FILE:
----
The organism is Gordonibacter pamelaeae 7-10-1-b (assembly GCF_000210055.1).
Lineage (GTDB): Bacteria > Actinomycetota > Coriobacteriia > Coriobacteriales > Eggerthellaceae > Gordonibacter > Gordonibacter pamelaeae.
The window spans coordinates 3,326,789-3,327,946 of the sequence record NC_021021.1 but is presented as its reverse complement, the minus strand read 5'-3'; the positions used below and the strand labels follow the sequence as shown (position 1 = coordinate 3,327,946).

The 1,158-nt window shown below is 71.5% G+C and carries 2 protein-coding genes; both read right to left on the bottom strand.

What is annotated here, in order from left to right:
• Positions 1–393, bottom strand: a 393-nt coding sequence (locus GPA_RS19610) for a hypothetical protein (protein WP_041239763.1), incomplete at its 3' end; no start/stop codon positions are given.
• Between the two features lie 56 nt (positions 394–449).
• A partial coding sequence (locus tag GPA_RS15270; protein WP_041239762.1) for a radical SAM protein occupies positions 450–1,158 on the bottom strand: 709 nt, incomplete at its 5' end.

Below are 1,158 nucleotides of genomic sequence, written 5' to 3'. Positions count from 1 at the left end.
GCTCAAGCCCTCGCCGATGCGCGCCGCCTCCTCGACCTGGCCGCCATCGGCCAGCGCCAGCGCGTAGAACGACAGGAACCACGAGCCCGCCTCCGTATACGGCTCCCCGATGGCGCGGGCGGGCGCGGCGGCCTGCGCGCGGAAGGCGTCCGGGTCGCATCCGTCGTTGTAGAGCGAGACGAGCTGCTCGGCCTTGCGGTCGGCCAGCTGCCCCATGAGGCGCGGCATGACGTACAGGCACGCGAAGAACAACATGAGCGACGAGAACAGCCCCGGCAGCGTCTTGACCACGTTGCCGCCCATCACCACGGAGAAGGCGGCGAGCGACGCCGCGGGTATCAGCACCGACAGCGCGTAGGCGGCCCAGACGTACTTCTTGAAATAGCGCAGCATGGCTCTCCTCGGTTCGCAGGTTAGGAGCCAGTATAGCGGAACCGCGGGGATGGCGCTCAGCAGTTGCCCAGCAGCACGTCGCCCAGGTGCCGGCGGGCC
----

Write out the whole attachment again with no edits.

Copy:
The organism is Gordonibacter pamelaeae 7-10-1-b (assembly GCF_000210055.1).
Lineage (GTDB): Bacteria > Actinomycetota > Coriobacteriia > Coriobacteriales > Eggerthellaceae > Gordonibacter > Gordonibacter pamelaeae.
The window spans coordinates 3,326,789-3,327,946 of the sequence record NC_021021.1 but is presented as its reverse complement, the minus strand read 5'-3'; the positions used below and the strand labels follow the sequence as shown (position 1 = coordinate 3,327,946).

The 1,158-nt window shown below is 71.5% G+C and carries 2 protein-coding genes; both read right to left on the bottom strand.

What is annotated here, in order from left to right:
• Positions 1–393, bottom strand: a 393-nt coding sequence (locus GPA_RS19610) for a hypothetical protein (protein WP_041239763.1), incomplete at its 3' end; no start/stop codon positions are given.
• Between the two features lie 56 nt (positions 394–449).
• A partial coding sequence (locus tag GPA_RS15270; protein WP_041239762.1) for a radical SAM protein occupies positions 450–1,158 on the bottom strand: 709 nt, incomplete at its 5' end.

Below are 1,158 nucleotides of genomic sequence, written 5' to 3'. Positions count from 1 at the left end.
GCTCAAGCCCTCGCCGATGCGCGCCGCCTCCTCGACCTGGCCGCCATCGGCCAGCGCCAGCGCGTAGAACGACAGGAACCACGAGCCCGCCTCCGTATACGGCTCCCCGATGGCGCGGGCGGGCGCGGCGGCCTGCGCGCGGAAGGCGTCCGGGTCGCATCCGTCGTTGTAGAGCGAGACGAGCTGCTCGGCCTTGCGGTCGGCCAGCTGCCCCATGAGGCGCGGCATGACGTACAGGCACGCGAAGAACAACATGAGCGACGAGAACAGCCCCGGCAGCGTCTTGACCACGTTGCCGCCCATCACCACGGAGAAGGCGGCGAGCGACGCCGCGGGTATCAGCACCGACAGCGCGTAGGCGGCCCAGACGTACTTCTTGAAATAGCGCAGCATGGCTCTCCTCGGTTCGCAGGTTAGGAGCCAGTATAGCGGAACCGCGGGGATGGCGCTCAGCAGTTGCCCAGCAGCACGTCGCCCAGGTGCCGGCGGGCC